Country Friends

There’s still a little magic in every motorcycle ride to the country. When I was young, our family took automobile rides on many Sunday afternoons, and I always loved to watch the farms and forests roll by, imagining what it would be like to live where we passed. Sometimes my father stopped and talked with people we saw near the road.

On a recent motorcycle ride I stopped to watch a small herd of Holsteins in a roadside pasture. They were grazing slowly toward me, but once I dismounted and walked toward the fence, they turned and headed away. Their owner came out from the farmhouse across the street to say hello and ask about my interest in cows. He looked about my age, but he was smaller, more wiry.

“Pretty, aren’t they,” he offered.

“Yeah. The black and white patterns are interesting. Don’t know why,” I said.

“Maybe ‘cause everything else is green or brown.”

“Could be, Georgia sure is green out in the country, no doubt about it,” I paused. “My brother breeds dairy cows up in Vermont,” I said. “He works for a major breeding service, visits several farms everyday, and inseminates the cows that are fertile. It’s amazing how scientific and precise the work has become.”

“I used to use a service like that, but it got too expensive. My operation was bigger then. It doesn’t make sense for the few cows I keep now, so I breed them myself.”

I asked him why the cows turned away from me?

“Country girls are cautious,” he replied. “You’re a stranger.”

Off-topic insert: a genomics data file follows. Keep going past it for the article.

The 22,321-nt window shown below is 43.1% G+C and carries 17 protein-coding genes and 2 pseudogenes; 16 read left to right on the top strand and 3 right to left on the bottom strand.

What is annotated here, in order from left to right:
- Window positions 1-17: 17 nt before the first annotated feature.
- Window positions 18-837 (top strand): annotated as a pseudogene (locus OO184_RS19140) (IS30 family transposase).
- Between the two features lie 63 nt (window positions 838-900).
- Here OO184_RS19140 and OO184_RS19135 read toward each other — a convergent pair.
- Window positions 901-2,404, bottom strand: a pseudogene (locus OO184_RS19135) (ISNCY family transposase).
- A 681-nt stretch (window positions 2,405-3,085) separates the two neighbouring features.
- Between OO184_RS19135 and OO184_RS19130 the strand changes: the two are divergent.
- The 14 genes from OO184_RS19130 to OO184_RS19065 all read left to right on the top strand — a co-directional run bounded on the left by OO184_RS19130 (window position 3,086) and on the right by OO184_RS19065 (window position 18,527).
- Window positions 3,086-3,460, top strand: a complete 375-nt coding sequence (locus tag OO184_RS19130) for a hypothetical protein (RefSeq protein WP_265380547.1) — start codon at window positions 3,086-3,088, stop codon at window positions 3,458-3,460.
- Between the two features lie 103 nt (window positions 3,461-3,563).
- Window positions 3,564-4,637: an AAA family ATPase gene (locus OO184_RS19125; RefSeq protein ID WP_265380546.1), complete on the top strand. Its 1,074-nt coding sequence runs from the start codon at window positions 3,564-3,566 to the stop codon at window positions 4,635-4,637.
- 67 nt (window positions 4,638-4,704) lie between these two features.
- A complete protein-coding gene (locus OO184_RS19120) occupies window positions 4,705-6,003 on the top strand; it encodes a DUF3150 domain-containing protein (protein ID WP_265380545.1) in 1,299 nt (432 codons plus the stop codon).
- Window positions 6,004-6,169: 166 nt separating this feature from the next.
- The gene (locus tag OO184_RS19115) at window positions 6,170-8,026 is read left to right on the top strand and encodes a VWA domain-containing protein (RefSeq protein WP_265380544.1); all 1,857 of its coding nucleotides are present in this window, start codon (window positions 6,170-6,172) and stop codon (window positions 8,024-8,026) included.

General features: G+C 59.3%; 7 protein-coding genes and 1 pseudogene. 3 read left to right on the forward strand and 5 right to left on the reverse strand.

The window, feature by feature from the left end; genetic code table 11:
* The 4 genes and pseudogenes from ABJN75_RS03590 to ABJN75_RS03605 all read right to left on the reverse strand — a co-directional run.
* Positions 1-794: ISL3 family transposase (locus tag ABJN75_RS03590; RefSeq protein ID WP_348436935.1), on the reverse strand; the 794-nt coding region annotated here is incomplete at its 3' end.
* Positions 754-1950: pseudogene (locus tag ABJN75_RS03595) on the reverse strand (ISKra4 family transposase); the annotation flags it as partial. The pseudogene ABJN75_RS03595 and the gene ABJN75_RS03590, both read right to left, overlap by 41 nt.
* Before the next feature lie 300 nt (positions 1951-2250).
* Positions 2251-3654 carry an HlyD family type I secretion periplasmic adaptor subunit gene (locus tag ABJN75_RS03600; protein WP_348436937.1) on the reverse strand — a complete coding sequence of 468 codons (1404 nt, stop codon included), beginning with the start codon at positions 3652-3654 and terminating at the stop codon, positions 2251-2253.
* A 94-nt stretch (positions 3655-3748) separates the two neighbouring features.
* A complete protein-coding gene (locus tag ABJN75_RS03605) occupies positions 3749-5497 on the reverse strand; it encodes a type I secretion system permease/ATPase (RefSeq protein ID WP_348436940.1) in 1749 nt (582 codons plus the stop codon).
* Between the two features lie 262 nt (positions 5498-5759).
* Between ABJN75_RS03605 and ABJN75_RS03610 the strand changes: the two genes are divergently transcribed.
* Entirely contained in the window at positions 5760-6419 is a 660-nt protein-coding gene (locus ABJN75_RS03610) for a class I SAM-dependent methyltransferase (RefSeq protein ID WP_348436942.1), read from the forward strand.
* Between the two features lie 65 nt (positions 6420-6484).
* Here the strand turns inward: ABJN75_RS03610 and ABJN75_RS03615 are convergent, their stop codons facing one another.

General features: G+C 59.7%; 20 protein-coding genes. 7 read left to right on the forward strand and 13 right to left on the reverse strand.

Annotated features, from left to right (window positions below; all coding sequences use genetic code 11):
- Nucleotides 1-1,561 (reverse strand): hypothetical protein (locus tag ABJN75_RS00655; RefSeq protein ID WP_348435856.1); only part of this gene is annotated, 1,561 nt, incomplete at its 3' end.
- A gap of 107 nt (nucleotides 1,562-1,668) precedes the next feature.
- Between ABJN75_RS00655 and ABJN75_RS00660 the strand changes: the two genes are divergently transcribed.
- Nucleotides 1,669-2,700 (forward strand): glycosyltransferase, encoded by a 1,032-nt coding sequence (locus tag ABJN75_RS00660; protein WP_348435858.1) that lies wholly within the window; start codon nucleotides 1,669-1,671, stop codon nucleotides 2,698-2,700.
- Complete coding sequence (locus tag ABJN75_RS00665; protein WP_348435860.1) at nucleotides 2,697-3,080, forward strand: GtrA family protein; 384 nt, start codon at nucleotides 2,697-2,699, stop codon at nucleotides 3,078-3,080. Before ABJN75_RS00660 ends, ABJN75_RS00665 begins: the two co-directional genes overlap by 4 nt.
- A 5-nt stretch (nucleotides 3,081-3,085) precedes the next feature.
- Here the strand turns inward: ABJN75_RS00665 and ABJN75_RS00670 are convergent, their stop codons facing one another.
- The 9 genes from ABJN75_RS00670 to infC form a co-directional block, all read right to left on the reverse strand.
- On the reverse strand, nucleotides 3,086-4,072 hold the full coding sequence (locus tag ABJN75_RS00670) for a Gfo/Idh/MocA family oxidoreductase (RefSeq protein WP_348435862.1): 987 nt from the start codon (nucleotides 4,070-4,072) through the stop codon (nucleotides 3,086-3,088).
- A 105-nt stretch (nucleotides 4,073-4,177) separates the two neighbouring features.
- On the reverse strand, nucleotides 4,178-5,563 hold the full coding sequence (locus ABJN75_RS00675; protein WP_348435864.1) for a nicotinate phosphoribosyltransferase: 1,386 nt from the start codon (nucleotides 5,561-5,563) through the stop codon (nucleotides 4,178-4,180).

He asked about my motorcycle and where I lived. He mentioned he rode a Harley years ago and liked it. Then he had a couple of kids. Motorcycling seemed a little dangerous when he had kids to care for, so he sold his Harley.

Soon he invited me to his porch for some iced tea, where he had three or four chairs. We spent about half an hour together there, talking.

He told me about his experience as a farmer and I told some stories about being a forestry professor. He grew up in Oglethorpe County, and I grew up near Buffalo, NY. He graduated from high school and went two years to college in agriculture, and I made a career of college. He worked in farming and forestry most of his adult life, and over the years he acquired almost 1,000 acres of farm and timberland. I owned a small tract of timberland once with other fellows, but now I did forestry on only the three acres around my house. He lived in Oglethorpe County his entire life, and I lived in a half-dozen different states.

Somewhere along the line we shook hands and exchanged names—John and Warren. We agreed that it was a little unusual for people to meet as we did. Life’s too fast, but in these later years, there is more time for some wayward activities. I asked if I could stop again sometime, and he said sure, anytime, adding that he would like to show me his forest.

I cranked the motorcycle and headed out, thinking about how different my life had been from John’s, yet how easy it was to meet him. I thought about my father and that I was older now than he was when we took those drives. Then I wondered about time and space in American life, and how three lives—my father’s, John’s, and mine—seem to yield some constant values well worth remembering.

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